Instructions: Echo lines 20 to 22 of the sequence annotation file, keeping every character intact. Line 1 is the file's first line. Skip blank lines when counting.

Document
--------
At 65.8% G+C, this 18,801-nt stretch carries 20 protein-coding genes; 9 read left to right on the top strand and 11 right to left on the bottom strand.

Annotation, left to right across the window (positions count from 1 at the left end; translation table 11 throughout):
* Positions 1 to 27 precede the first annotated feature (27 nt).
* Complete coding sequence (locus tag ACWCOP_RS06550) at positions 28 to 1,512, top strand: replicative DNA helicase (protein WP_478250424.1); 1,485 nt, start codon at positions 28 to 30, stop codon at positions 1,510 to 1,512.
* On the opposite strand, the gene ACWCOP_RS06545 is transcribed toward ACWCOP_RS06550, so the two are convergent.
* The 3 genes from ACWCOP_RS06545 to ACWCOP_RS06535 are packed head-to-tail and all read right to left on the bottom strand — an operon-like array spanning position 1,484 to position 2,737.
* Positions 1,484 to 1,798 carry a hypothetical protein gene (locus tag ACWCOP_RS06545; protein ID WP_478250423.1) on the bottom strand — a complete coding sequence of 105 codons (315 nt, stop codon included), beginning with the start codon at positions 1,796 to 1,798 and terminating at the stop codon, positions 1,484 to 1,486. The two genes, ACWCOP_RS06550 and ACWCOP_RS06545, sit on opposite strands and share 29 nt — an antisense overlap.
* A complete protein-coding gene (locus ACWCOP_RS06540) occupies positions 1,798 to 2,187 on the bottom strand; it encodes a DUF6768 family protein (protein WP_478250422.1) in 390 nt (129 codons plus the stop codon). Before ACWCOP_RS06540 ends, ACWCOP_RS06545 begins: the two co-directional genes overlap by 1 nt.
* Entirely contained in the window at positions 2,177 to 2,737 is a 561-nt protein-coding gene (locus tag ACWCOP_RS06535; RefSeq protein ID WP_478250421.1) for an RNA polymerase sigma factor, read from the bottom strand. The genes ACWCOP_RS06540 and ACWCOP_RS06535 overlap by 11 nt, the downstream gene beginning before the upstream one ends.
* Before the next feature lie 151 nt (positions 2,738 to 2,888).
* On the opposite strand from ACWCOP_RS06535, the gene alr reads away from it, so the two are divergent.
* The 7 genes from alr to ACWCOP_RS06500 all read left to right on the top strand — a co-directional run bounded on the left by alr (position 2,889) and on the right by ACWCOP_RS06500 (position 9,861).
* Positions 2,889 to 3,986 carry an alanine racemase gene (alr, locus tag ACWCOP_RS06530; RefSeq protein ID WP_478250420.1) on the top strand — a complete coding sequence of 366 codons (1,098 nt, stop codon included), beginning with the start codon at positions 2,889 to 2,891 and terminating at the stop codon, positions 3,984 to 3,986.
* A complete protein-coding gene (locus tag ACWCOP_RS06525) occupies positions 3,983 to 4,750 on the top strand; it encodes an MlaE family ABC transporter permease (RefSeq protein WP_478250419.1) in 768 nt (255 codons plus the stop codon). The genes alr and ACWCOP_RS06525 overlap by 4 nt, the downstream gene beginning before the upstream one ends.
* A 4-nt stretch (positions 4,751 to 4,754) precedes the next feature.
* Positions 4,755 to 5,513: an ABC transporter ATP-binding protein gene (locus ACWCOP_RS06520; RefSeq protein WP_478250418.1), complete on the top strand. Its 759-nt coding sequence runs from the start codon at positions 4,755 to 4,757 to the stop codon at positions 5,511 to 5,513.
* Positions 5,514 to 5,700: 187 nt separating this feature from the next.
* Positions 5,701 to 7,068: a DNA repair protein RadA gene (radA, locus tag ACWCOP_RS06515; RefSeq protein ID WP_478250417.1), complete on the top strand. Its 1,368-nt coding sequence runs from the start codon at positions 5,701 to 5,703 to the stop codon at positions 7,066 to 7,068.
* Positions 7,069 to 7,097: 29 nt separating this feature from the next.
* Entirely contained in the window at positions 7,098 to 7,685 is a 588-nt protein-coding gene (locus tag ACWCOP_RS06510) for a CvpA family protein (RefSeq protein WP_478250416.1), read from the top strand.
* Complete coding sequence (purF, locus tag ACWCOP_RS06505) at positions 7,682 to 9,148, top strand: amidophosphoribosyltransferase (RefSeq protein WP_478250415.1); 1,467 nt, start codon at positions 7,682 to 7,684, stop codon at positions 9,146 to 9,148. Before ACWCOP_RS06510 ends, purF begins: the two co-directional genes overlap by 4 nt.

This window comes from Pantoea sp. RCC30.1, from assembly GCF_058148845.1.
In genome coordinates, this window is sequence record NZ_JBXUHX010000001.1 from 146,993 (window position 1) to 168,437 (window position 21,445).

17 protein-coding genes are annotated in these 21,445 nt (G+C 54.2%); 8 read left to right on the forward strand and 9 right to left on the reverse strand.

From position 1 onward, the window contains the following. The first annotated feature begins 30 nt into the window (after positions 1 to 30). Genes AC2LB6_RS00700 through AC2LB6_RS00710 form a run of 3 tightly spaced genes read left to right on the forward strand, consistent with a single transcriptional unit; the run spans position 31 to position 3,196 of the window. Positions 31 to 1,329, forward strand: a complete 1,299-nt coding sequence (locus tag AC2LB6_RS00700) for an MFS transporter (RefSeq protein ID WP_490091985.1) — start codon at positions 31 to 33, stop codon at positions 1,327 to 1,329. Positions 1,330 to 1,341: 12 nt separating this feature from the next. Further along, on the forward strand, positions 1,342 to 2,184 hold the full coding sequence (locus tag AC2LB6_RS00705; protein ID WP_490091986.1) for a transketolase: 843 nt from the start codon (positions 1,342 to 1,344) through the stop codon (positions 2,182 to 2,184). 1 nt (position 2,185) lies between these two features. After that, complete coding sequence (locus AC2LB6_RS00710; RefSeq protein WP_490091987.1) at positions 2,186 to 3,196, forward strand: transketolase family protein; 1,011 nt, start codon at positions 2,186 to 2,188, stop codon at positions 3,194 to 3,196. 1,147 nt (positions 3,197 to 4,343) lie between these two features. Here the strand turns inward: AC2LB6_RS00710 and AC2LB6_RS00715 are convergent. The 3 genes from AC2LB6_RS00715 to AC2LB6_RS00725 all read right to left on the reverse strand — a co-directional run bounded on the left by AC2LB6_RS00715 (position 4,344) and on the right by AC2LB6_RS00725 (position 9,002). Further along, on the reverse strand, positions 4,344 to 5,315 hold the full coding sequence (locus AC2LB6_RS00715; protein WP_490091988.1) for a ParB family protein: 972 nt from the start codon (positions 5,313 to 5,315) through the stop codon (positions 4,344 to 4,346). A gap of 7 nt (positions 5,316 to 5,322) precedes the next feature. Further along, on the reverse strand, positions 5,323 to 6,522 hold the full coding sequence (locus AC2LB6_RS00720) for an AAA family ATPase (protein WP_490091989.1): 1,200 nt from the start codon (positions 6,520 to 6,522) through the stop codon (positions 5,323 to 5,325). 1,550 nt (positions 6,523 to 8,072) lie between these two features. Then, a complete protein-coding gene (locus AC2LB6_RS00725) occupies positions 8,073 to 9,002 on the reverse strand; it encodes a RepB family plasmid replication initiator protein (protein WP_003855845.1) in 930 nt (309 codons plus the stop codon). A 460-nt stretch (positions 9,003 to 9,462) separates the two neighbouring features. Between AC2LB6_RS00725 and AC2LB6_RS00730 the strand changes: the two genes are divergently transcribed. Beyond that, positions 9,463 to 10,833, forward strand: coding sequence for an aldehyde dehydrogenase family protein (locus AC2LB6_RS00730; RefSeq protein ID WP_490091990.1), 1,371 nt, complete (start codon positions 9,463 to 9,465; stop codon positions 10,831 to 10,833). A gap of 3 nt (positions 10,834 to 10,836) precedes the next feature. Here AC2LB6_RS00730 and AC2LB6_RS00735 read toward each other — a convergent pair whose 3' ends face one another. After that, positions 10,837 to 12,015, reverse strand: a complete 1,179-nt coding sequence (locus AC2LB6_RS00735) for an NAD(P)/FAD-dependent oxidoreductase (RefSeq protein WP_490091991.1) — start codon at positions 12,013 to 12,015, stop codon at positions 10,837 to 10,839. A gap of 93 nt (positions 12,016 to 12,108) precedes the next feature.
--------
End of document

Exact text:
* Entirely contained in the window at positions 7,098 to 7,685 is a 588-nt protein-coding gene (locus tag ACWCOP_RS06510) for a CvpA family protein (RefSeq protein WP_478250416.1), read from the top strand.
* Complete coding sequence (purF, locus tag ACWCOP_RS06505) at positions 7,682 to 9,148, top strand: amidophosphoribosyltransferase (RefSeq protein WP_478250415.1); 1,467 nt, start codon at positions 7,682 to 7,684, stop codon at positions 9,146 to 9,148. Before ACWCOP_RS06510 ends, purF begins: the two co-directional genes overlap by 4 nt.

This window comes from Pantoea sp. RCC30.1, from assembly GCF_058148845.1.